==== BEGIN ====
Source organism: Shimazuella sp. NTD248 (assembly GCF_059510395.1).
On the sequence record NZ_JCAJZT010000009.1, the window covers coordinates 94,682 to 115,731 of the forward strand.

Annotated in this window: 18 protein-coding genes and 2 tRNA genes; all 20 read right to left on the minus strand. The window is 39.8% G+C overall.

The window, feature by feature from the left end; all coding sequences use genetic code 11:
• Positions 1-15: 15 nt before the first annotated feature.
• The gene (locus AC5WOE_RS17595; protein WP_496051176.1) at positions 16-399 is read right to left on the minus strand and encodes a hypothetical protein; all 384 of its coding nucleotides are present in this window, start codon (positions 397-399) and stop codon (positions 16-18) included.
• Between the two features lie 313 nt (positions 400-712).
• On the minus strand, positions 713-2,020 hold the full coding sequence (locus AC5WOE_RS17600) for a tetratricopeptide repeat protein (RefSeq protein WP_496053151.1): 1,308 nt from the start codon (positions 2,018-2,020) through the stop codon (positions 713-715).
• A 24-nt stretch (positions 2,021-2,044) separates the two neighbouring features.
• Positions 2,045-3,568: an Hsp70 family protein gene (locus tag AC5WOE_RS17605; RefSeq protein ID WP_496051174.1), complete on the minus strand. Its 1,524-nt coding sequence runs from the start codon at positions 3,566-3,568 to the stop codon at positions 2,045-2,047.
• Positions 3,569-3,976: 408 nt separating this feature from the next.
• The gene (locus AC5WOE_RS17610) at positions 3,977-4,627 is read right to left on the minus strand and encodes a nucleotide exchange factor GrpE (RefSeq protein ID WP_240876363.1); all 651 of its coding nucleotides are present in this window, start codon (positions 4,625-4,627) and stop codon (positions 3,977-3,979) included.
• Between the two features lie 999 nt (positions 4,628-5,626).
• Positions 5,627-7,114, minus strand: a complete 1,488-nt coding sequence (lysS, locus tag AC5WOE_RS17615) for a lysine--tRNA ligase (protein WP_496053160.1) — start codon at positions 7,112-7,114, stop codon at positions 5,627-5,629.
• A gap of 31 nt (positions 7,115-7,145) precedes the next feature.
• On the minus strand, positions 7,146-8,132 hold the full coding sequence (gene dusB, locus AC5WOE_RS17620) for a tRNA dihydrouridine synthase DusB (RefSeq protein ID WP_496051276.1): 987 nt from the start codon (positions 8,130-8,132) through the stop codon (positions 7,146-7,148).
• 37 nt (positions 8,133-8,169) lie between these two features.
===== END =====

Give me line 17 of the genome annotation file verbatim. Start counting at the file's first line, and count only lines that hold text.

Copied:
• 37 nt (positions 8,133-8,169) lie between these two features.